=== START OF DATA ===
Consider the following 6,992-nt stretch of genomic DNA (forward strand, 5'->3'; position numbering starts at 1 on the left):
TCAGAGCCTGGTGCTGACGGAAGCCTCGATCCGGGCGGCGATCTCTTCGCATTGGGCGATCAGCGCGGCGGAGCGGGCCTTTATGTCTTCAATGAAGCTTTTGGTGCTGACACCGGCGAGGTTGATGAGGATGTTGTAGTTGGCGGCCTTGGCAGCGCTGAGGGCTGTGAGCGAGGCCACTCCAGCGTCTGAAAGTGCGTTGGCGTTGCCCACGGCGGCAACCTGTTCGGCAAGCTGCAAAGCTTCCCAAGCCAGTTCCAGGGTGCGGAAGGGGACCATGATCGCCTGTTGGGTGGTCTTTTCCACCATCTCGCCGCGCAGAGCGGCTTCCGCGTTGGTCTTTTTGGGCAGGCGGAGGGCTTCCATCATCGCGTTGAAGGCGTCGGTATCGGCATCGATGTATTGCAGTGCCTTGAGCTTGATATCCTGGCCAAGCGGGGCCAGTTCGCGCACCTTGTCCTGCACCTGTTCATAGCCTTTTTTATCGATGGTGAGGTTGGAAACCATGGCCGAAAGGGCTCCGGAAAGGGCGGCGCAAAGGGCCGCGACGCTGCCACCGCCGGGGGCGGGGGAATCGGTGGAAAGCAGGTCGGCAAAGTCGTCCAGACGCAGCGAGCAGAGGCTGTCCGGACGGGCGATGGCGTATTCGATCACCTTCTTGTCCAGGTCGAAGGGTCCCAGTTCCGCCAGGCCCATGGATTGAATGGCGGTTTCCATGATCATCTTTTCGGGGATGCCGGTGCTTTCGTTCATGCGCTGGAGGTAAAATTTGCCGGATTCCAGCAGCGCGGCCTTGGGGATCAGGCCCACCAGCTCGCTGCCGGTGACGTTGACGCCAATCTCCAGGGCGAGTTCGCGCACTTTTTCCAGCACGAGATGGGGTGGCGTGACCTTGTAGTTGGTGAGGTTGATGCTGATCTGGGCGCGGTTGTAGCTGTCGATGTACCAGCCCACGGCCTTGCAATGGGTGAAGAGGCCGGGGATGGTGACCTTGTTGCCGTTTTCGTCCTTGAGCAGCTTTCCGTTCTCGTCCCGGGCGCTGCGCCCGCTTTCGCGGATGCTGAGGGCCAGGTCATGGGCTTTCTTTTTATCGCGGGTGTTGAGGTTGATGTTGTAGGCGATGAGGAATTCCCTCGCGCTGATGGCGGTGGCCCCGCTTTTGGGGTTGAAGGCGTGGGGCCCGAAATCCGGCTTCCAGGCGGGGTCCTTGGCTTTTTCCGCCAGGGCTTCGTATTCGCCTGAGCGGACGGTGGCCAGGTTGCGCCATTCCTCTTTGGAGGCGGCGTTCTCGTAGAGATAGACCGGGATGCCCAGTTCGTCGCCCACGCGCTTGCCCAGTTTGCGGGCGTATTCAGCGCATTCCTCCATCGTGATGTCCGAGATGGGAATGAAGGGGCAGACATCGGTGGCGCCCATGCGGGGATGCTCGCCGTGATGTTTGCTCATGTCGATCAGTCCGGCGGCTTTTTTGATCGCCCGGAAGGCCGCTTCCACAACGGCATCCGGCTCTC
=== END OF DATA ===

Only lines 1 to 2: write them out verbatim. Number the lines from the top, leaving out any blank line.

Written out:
Consider the following 6,992-nt stretch of genomic DNA (forward strand, 5'->3'; position numbering starts at 1 on the left):
TCAGAGCCTGGTGCTGACGGAAGCCTCGATCCGGGCGGCGATCTCTTCGCATTGGGCGATCAGCGCGGCGGAGCGGGCCTTTATGTCTTCAATGAAGCTTTTGGTGCTGACACCGGCGAGGTTGATGAGGATGTTGTAGTTGGCGGCCTTGGCAGCGCTGAGGGCTGTGAGCGAGGCCACTCCAGCGTCTGAAAGTGCGTTGGCGTTGCCCACGGCGGCAACCTGTTCGGCAAGCTGCAAAGCTTCCCAAGCCAGTTCCAGGGTGCGGAAGGGGACCATGATCGCCTGTTGGGTGGTCTTTTCCACCATCTCGCCGCGCAGAGCGGCTTCCGCGTTGGTCTTTTTGGGCAGGCGGAGGGCTTCCATCATCGCGTTGAAGGCGTCGGTATCGGCATCGATGTATTGCAGTGCCTTGAGCTTGATATCCTGGCCAAGCGGGGCCAGTTCGCGCACCTTGTCCTGCACCTGTTCATAGCCTTTTTTATCGATGGTGAGGTTGGAAACCATGGCCGAAAGGGCTCCGGAAAGGGCGGCGCAAAGGGCCGCGACGCTGCCACCGCCGGGGGCGGGGGAATCGGTGGAAAGCAGGTCGGCAAAGTCGTCCAGACGCAGCGAGCAGAGGCTGTCCGGACGGGCGATGGCGTATTCGATCACCTTCTTGTCCAGGTCGAAGGGTCCCAGTTCCGCCAGGCCCATGGATTGAATGGCGGTTTCCATGATCATCTTTTCGGGGATGCCGGTGCTTTCGTTCATGCGCTGGAGGTAAAATTTGCCGGATTCCAGCAGCGCGGCCTTGGGGATCAGGCCCACCAGCTCGCTGCCGGTGACGTTGACGCCAATCTCCAGGGCGAGTTCGCGCACTTTTTCCAGCACGAGATGGGGTGGCGTGACCTTGTAGTTGGTGAGGTTGATGCTGATCTGGGCGCGGTTGTAGCTGTCGATGTACCAGCCCACGGCCTTGCAATGGGTGAAGAGGCCGGGGATGGTGACCTTGTTGCCGTTTTCGTCCTTGAGCAGCTTTCCGTTCTCGTCCCGGGCGCTGCGCCCGCTTTCGCGGATGCTGAGGGCCAGGTCATGGGCTTTCTTTTTATCGCGGGTGTTGAGGTTGATGTTGTAGGCGATGAGGAATTCCCTCGCGCTGATGGCGGTGGCCCCGCTTTTGGGGTTGAAGGCGTGGGGCCCGAAATCCGGCTTCCAGGCGGGGTCCTTGGCTTTTTCCGCCAGGGCTTCGTATTCGCCTGAGCGGACGGTGGCCAGGTTGCGCCATTCCTCTTTGGAGGCGGCGTTCTCGTAGAGATAGACCGGGATGCCCAGTTCGTCGCCCACGCGCTTGCCCAGTTTGCGGGCGTATTCAGCGCATTCCTCCATCGTGATGTCCGAGATGGGAATGAAGGGGCAGACATCGGTGGCGCCCATGCGGGGATGCTCGCCGTGATGTTTGCTCATGTCGATCAGTCCGGCGGCTTTTTTGATCGCCCGGAAGGCCGCTTCCACAACGGCATCCGGCTCTC